Believe it or not, there are studies that prove the existence of a ripple effect of peace in the surrounding environment when a group meditates together.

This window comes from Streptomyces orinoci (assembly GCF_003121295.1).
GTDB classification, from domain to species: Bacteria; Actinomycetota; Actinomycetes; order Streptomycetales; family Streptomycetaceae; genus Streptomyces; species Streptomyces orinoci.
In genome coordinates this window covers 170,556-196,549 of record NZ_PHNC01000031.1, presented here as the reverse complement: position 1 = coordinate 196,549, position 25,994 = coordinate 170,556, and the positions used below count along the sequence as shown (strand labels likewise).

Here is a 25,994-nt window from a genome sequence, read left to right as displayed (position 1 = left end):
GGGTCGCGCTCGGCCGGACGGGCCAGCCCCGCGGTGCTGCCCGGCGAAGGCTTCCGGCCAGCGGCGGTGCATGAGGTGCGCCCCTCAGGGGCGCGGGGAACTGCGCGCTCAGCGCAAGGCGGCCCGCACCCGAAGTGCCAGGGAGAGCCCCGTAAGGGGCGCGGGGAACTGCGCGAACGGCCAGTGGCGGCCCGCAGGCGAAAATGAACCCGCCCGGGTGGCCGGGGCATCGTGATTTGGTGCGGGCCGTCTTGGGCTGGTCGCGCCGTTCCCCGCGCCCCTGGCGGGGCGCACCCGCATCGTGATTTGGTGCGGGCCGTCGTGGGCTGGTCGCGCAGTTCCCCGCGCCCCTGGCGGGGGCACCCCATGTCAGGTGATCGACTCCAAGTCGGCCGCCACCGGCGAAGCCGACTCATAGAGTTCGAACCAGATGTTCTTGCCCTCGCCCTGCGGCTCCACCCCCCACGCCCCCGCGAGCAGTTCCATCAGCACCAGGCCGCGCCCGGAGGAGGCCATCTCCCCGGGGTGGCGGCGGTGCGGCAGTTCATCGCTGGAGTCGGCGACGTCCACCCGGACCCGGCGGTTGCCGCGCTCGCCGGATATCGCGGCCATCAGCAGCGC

Why Meditate in A Group? 1. Everything is better when shared—including meditation.Just like music, meditation can be enjoyed on its own or with others who dance to the same beat. You can feel a real connection with others by tapping into the same silence and source of peace at the same time. In fact, we can literally meet people on the same wavelength: recorded EEG results show that brainwaves synchronize while meditating. 2. Meditating with a group helps to develop a habit. It's easy to find excuses not to meditate at home. Just like meeting friends at the gym for group fitness class can motivate you to work out, finding a meditation group can provide the necessary encouragement for developing a consistent practice. 3. Feedback is available.Meditation groups often include practitioners of varying levels. If you're new to meditation, you might find that other members of your group can help clear up any confusion you may have over different types of meditation, help you find answers addressing difficulties with practice, and provide feedback regarding experiences that arise during the meditation process. 4. Joining a group is actually physically good for us. Joining a group can cut your risk of dying in the next year in half! Loneliness is now proven to be bad for our health. An environment of acceptance and belonging are perfect conditions under which social animals like us can thrive. This is why The Den was created by the way! 5. Be a part of the bigger picture.A group can better support an individual’s inward journey. It's inspiring and motivating to connect with others who share our intentions for world peace. It is easier to apply Gandhi’s suggestion to “be the change you wish to see in the world” when you are part of a collective crowd. Group meditation is also a good way to “collectively unify and add strength to our intentions” with a common group goal even if the goal is just to be more relaxed and less reactive. 6. There is power in numbers. Believe it or not, there are studies that prove the existence of a ripple effect of peace in the surrounding environment when a group meditates together. According to the unified field superstring theory in physics, waves of vibration flow from everything in the universe affecting the collective consciousness. Groups have the power to enliven that field. Cellular biologist Bruce Lipton states in his book “Biology of Belief” that our consciousness can change the physical world around us by altering the field. An interesting experiment tested a theory called “The Maharishi Effect” in Merseyside, England. A number that exceeded one percent of the population meditated together every day from 1988 to 1991, and the crime rate dropped so much that Merseyside went from third highest to the lowest-ranked city in England during the time of the analysis. Meanwhile, the control town of non-meditators held a steady crime rate. Meditation was the only factor in the study that could account for the change, as the scientists calculated that police practices, local economics, and demographics remained the same throughout the study.